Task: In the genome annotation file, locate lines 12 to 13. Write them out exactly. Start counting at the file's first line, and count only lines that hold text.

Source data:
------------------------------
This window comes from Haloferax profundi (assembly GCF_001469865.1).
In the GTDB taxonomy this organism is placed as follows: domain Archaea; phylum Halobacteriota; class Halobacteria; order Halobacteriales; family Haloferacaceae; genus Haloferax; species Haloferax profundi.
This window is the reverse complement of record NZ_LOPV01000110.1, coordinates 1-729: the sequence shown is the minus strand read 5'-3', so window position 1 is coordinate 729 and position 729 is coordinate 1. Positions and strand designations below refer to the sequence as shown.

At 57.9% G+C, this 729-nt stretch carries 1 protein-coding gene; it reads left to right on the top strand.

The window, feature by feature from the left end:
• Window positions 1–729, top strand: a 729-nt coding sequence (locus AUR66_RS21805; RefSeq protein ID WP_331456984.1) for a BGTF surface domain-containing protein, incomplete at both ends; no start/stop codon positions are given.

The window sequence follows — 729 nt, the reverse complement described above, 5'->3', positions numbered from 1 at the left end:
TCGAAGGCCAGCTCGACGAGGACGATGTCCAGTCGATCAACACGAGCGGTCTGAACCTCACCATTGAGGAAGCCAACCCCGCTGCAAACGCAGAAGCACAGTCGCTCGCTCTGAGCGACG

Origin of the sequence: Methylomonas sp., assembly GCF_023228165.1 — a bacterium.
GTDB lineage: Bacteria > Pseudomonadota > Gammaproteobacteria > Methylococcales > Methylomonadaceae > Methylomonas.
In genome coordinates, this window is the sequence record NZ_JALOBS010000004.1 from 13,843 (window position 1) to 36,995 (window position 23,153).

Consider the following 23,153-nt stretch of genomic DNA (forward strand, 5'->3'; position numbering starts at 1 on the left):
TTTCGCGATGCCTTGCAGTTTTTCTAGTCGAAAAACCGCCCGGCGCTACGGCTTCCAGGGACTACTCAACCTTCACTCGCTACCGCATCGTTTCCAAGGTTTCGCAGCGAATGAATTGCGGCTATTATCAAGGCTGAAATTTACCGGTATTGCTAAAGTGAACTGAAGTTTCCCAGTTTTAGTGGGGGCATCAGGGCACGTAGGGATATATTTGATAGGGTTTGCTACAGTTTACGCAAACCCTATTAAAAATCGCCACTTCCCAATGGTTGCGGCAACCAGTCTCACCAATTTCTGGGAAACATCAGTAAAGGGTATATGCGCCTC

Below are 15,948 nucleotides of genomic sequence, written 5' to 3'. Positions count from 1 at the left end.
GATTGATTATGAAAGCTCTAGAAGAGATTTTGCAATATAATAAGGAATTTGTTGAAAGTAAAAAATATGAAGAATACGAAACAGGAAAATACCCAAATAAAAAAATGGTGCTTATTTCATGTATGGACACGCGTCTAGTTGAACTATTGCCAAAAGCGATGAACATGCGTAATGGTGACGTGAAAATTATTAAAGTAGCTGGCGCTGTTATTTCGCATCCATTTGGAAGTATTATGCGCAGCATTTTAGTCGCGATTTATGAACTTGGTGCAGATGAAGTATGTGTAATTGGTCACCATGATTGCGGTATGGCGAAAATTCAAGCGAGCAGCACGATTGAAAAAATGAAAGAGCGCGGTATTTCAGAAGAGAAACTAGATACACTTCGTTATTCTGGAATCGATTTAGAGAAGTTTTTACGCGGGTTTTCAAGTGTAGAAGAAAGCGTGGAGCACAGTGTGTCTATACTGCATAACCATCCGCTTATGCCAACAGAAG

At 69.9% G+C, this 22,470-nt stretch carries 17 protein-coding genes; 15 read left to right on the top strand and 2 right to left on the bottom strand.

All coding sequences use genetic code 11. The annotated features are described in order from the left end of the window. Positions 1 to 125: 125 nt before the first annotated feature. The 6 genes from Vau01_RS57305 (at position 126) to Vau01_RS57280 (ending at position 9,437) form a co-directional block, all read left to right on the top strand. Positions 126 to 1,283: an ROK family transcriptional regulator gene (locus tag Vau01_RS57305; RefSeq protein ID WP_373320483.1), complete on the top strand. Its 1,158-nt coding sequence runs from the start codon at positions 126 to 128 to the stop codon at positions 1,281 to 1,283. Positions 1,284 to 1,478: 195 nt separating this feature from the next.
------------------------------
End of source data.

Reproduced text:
Consider the following 23,153-nt stretch of genomic DNA (forward strand, 5'->3'; position numbering starts at 1 on the left):
TTTCGCGATGCCTTGCAGTTTTTCTAGTCGAAAAACCGCCCGGCGCTACGGCTTCCAGGGACTACTCAACCTTCACTCGCTACCGCATCGTTTCCAAGGTTTCGCAGCGAATGAATTGCGGCTATTATCAAGGCTGAAATTTACCGGTATTGCTAAAGTGAACTGAAGTTTCCCAGTTTTAGTGGGGGCATCAGGGCACGTAGGGATATATTTGATAGGGTTTGCTACAGTTTACGCAAACCCTATTAAAAATCGCCACTTCCCAATGGTTGCGGCAACCAGTCTCACCAATTTCTGGGAAACATCAGTAAAGGGTATATGCGCCTC